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I have two servers that have should have the same setup except for known differences.

By running:

find / \( -path /proc -o -path /sys -o -path /dev \) -prune -o -print | sort > allfiles.txt

I can find a list of all the files on one server and compare it against the list of files on the the other server. This will show me the differences in the names of the files that reside on the servers.

What I really want to do is run a checksum on all the files on both of the servers and compare them to also find where the contents are different. e.g

find / \( -path /proc -o -path /sys -o -path /dev \) -prune -o -print | xargs /usr/bin/sha1sum

Is this a sensible way to do this? I was thinking that rysnc already has most of this functionality but can it be used to provide the list of differences?

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Next time you should use -print0 instead of -print and xargs -0 instead of xargs. You'll avoid any issues caused by "odd" file names. –  Cristian Ciupitu Jun 1 '09 at 15:37

3 Answers 3

up vote 16 down vote accepted

You're right, rsync is perfect for this. Use --itemize-changes (aka -i). Make sure you can run this as root on both sides (or some other user with full access to the machine):

rsync -ani --delete / root@remotehost:/
  • -a is for archive, and basically makes rsync make an exact duplicate (apart from some cases involving links)
  • -n is for dry-run, and means nothing will actually be changed (This one is IMPORTANT! :))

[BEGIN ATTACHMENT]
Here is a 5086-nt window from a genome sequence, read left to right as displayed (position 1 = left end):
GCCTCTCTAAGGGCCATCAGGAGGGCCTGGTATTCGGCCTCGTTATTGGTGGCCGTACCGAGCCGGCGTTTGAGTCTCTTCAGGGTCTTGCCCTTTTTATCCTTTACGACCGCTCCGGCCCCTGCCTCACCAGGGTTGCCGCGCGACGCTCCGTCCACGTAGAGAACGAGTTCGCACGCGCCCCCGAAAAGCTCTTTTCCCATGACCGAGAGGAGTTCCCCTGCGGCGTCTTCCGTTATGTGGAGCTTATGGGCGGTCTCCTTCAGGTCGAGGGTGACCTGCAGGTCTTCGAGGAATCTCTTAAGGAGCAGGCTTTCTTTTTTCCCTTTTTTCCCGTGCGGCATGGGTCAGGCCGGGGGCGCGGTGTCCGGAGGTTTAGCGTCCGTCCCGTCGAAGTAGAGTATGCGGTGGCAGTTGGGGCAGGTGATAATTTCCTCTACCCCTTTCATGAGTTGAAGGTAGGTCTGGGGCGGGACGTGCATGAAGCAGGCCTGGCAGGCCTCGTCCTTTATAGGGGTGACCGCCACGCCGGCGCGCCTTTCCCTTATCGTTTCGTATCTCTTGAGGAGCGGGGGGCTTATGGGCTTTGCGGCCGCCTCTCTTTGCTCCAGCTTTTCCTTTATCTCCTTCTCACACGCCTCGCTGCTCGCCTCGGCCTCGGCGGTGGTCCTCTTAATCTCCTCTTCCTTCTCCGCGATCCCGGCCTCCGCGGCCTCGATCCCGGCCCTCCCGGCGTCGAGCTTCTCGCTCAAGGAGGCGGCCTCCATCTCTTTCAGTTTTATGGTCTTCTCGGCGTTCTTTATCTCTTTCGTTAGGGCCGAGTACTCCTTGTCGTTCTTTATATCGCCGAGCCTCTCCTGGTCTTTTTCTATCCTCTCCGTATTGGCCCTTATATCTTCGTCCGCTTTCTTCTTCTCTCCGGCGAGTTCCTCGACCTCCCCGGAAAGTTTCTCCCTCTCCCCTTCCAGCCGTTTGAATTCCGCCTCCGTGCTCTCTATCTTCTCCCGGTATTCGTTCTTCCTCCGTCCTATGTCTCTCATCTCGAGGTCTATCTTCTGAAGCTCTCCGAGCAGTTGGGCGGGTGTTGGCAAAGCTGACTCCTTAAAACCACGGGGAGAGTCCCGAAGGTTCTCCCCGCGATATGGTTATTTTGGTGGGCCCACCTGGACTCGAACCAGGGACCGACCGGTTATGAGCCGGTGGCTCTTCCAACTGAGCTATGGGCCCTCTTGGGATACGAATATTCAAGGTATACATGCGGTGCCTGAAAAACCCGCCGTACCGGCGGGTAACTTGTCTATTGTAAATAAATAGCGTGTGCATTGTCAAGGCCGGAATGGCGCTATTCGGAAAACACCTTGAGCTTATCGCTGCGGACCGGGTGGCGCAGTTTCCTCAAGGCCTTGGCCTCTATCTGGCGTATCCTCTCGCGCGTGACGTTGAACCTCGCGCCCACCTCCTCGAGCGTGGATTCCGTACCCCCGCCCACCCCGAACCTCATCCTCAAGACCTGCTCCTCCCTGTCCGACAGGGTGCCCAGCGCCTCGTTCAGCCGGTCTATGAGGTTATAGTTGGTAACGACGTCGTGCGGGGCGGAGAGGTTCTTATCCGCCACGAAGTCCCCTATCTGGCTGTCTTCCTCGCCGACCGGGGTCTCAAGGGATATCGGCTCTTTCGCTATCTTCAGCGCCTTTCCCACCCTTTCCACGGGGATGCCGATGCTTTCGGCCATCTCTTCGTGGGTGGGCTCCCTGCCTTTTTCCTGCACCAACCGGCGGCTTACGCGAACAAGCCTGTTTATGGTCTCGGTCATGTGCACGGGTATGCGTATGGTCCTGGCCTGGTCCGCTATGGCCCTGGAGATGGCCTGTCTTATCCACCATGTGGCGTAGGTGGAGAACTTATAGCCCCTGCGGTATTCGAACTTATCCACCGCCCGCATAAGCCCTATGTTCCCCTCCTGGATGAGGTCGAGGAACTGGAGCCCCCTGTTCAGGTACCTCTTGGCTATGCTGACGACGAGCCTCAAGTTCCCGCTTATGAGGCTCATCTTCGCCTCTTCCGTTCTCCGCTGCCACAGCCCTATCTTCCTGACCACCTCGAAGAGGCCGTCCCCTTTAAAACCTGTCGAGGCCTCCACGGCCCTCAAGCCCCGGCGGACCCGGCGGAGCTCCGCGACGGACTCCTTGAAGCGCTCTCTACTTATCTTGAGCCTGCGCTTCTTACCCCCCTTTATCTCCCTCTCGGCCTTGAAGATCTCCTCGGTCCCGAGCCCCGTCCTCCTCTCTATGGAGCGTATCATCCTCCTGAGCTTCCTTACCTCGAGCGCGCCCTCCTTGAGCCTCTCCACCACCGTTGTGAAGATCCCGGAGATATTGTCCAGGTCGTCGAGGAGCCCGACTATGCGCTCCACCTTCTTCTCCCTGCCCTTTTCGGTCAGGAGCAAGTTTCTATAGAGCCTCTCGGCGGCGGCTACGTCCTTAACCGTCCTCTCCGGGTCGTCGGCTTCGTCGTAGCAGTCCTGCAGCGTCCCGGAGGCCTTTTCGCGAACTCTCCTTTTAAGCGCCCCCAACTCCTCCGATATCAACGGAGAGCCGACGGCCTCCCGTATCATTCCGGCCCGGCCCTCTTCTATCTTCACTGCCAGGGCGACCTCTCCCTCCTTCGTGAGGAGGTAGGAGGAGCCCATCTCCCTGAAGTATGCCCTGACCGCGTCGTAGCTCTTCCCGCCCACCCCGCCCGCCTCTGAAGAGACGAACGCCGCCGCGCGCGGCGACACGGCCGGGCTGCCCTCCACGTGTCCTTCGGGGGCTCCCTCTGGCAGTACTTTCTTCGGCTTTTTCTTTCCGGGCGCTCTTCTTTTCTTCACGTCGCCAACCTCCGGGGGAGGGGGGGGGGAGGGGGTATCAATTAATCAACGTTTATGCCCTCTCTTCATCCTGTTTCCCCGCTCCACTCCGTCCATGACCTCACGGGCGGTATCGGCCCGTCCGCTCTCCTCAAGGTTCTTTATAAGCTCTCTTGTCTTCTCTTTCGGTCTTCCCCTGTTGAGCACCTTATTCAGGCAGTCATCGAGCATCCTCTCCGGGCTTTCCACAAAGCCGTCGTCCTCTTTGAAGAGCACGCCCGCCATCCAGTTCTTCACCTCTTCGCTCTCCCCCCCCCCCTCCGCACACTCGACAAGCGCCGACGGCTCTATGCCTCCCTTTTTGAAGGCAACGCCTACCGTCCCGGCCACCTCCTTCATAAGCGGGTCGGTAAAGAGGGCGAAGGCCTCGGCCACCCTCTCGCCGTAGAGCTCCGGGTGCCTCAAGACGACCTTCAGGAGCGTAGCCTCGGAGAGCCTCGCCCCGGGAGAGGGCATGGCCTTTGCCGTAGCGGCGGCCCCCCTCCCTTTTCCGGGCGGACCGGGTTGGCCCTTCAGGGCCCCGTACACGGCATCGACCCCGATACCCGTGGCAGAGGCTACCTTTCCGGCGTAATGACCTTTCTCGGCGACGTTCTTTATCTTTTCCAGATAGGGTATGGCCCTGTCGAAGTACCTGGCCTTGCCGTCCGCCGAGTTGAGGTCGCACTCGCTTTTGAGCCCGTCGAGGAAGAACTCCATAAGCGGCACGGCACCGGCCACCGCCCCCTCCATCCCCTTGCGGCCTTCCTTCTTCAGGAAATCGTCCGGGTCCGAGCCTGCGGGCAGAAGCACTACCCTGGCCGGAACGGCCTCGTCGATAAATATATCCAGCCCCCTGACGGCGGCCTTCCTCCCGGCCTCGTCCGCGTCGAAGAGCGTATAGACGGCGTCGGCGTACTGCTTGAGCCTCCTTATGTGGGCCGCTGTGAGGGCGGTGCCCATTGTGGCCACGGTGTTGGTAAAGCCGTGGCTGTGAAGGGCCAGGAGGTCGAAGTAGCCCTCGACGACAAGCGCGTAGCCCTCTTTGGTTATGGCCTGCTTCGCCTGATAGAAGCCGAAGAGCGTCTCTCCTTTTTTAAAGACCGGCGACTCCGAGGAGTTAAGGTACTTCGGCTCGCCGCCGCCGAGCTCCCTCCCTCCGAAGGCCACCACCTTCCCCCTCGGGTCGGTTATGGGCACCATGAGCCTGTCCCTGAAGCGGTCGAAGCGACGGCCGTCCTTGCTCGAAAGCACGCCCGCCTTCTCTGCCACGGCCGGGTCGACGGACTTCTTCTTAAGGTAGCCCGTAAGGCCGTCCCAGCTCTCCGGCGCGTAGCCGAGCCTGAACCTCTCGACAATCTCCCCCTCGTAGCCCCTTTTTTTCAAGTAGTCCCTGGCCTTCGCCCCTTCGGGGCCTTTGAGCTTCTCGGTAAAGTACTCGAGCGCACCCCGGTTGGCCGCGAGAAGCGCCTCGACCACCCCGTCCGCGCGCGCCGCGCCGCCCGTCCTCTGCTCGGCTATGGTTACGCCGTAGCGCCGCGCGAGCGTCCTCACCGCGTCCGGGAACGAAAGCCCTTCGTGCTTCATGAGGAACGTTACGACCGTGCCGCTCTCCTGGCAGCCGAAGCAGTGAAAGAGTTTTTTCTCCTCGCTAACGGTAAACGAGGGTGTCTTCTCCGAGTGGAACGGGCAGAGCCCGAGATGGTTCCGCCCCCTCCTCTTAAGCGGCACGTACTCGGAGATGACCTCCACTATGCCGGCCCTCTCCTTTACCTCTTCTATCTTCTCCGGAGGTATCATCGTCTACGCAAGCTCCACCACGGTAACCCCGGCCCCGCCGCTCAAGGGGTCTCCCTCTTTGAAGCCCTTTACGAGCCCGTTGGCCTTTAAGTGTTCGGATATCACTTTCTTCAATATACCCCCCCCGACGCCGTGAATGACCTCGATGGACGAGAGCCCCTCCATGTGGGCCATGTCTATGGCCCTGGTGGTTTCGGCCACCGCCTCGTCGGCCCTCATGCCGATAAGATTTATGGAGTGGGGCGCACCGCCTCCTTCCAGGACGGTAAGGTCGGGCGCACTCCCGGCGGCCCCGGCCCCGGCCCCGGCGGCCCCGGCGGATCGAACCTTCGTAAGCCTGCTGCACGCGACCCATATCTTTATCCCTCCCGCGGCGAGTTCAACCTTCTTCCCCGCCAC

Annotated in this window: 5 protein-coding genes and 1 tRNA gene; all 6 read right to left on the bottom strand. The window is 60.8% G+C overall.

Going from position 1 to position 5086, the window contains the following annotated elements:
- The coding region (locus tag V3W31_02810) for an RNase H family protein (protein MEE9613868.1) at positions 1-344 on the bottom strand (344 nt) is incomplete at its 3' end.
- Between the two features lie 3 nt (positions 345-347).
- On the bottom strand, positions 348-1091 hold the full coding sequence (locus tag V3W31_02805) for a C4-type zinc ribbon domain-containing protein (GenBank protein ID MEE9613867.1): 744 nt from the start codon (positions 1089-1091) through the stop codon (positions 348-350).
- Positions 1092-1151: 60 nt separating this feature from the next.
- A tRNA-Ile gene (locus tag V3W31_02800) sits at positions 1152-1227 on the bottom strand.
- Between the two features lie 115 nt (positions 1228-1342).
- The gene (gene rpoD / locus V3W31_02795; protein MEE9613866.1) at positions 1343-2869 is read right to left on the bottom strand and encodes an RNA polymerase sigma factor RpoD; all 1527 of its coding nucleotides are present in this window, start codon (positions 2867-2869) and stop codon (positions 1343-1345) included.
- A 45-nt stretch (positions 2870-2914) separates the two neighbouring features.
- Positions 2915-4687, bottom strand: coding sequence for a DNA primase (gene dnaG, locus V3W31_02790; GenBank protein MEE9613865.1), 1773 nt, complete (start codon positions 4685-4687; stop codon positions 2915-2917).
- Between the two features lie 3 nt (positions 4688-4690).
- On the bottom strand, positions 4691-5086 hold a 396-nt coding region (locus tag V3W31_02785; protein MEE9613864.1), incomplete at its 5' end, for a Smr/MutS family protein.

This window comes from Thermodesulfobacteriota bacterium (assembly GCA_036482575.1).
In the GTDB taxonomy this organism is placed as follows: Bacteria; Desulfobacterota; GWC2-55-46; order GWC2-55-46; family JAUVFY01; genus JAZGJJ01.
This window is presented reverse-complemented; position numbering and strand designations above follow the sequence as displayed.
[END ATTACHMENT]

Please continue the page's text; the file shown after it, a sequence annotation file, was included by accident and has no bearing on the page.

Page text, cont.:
• -i is for itemize-changes, and outputs a simple-to-understand-once-you-get-it format showing every file that needs to be updated (the syntax is explained fully in the man page under the detailed help for that trigger).
  • --delete makes rsync delete files that exist on the destination but not the source.

If you want to exclude certain paths, use commands like --exclude /var. The exclude patterns are relative to the source directory (which in this case is /, so they are effectively absolute).

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If you exclude /var, you will also exclude where crontabs are stored, which probably DO need to be checked. However, you do want to exclude things like /var/log and /var/cache –  Sean Reifschneider Nov 26 '11 at 6:44

You may want to investigate rsync's -c flag. From man rsync:

    -c, --checksum              skip based on checksum, not mod-time & size

I'd leave a comment to Alex Jurkiewicz's answer, but I don't have enough rep :'( yet...

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Some scenarios exist which are where this flag is useful. The most common I've seen is when you have data stored in some sort of 'weird' (usually binary) format which is a constant size. If the file is updated by an automated process on both sides of the sync at exactly the same time (say log rotation or similar) rsync can miss it when syncing on just size/m-time. Definitely possible, but rather rare. –  Alex Jurkiewicz Jun 1 '09 at 10:13
    
I would have expected it to just checksum the content of the files, so that you could compare without paying attention to mod-time and so forth, but it appears that Alex is right... is there a good way to ignore all meta-data and only pay attention to the content, the way git does? –  iconoclast Aug 24 '12 at 21:54

One useful tool you should consider is "rpm -Va". This will print out a list of all packaged files that differ from when they were packaged. This ignores any non-packaged files, but it's a very good way to get an idea of files that were changed since the install, that are part of the base system. They also include a flag that tells you if they are considered configuration files.

For example:

S.5....T  c /root/.bashrc
S.5....T  c /etc/yum/yum-updatesd.conf
.M......    /usr/bin/rdate
..5....T  c /etc/dbbackup.conf
S.5....T  c /etc/webalizer.conf
SM5....T  c /etc/sysconfig/iptables-config

So ".bashrc" and "yum-updatesd.conf" are "configuration" files that have changed in size, time, and MD5 checksum. "rdate" has had it's mode change...

The RPM database is a very useful thing.

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